For cash you could need at any moment, it's best to stick to accounts that let you make withdrawals whenever you want. Options include:

  • High-yield savings accounts: These work like any other savings account, but they're offered by online banks, so they have much higher interest rates.
  • Money market accounts: These offer interest rates on par with high-yield savings accounts, and they also have the more convenient withdrawal options seen in checking accounts, such as debit cards or checks. The catch is that they often have high minimum deposit requirements.

For longer-term growth, consider these options

If you have money you won't need at a moment's notice, and you'd like to make it grow, the next factor to consider is your timeline. For funds you plan to use within about five to seven years, you may not want to invest in anything that could lose value, such as stocks. Fixed-income products are a good option here, and they include:

  • Certificates of deposit (CDs): These have a fixed interest rate and term. You must keep your money in the CD for the full term to avoid early withdrawal penalties. CDs are useful because they sometimes have higher interest rates than savings accounts, and you can lock in that interest rate, which protects you in the event that rates drop.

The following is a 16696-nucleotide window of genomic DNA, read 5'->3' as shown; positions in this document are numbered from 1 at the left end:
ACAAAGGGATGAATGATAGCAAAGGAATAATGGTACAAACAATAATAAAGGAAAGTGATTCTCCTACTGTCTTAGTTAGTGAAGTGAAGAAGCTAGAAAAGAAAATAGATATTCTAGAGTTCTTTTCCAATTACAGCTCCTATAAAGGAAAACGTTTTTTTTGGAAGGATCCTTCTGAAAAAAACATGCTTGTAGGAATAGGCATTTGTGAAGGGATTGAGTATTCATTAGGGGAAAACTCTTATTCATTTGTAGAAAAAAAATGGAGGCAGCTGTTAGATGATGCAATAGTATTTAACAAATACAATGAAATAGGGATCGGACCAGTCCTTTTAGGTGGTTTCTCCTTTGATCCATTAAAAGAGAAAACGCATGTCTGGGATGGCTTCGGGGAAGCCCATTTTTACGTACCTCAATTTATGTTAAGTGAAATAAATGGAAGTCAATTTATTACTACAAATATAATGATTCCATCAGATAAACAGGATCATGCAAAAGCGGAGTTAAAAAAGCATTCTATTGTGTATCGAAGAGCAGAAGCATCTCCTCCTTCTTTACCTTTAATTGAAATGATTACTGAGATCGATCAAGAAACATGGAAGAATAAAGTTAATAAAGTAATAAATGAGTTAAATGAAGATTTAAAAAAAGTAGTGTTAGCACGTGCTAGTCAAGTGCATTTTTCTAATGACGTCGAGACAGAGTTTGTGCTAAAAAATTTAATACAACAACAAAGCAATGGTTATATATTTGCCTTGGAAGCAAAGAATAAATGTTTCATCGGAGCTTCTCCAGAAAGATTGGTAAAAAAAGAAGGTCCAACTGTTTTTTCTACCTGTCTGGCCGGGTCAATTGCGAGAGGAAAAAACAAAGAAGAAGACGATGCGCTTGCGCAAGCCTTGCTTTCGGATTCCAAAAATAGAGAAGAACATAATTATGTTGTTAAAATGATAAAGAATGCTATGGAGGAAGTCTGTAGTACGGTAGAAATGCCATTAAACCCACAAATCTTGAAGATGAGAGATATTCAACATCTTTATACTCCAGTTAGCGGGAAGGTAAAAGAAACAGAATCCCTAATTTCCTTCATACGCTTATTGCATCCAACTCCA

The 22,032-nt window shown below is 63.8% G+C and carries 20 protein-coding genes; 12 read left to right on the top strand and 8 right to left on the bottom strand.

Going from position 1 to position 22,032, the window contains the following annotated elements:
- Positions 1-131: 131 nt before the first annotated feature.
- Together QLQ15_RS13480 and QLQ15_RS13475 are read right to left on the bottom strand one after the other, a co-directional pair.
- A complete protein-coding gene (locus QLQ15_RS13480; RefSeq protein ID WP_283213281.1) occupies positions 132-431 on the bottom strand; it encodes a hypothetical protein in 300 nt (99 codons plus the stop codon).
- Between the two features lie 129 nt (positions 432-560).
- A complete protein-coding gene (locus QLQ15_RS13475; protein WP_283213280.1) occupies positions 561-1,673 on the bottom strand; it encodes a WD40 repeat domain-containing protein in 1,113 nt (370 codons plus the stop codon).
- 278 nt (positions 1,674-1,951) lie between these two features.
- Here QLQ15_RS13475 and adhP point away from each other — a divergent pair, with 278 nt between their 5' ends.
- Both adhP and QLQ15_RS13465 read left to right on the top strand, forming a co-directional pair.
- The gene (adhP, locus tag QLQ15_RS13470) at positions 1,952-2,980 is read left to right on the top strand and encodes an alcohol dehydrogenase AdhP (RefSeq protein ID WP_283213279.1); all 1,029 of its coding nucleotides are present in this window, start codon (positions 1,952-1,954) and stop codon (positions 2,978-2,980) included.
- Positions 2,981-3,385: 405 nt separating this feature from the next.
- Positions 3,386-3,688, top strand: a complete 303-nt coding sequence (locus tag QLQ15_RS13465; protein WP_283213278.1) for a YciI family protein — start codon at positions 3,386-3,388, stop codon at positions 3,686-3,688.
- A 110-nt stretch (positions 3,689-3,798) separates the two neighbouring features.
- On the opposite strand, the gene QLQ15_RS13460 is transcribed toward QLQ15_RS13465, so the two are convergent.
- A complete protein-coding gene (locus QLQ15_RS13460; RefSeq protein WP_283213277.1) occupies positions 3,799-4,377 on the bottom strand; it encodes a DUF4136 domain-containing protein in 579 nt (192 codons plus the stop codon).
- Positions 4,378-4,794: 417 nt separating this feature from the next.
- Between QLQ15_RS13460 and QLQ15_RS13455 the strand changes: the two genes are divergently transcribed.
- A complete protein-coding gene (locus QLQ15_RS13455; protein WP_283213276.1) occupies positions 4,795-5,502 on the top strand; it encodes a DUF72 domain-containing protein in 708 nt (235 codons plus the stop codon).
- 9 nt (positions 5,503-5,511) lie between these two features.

• Bonds: These are debt obligations you can buy to receive interest payments on a regular schedule. Government bonds, such as Treasuries, are the safest option. There are also corporate bonds issued by companies that want to raise money.

All of the above are good places to put money that you aren't using for long-term investing. That includes your emergency fund and money you're setting aside for any savings goals, such as a vacation or a down payment on a home. No matter how long you end up holding on to this money, it makes sense to earn as much interest on it as possible.

These savings accounts are FDIC insured and could earn you 11x your bank

Many people are missing out on guaranteed returns as their money languishes in a big bank savings account earning next to no interest. Our picks of the best online savings accounts could earn you 11x the national average savings account rate. Click here to uncover the best-in-class accounts that landed a spot on our short list of the best savings accounts for 2024.

Two of our top online savings account picks:

Rates as of Jun 21, 2024 Ratings Methodology
SoFi Checking and Savings Capital One 360 Performance Savings
Member FDIC. Member FDIC.
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Rating image, 4.00 out of 5 stars.
4.00/5 Circle with letter I in it. Our ratings are based on a 5 star scale. 5 stars equals Best. 4 stars equals Excellent. 3 stars equals Good. 2 stars equals Fair. 1 star equals Poor. We want your money to work harder for you. Which is why our ratings are biased toward offers that deliver versatility while cutting out-of-pocket costs.
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APY: up to 4.60%

APY: 4.25%

Min. to earn APY: $0

Min. to earn APY: $0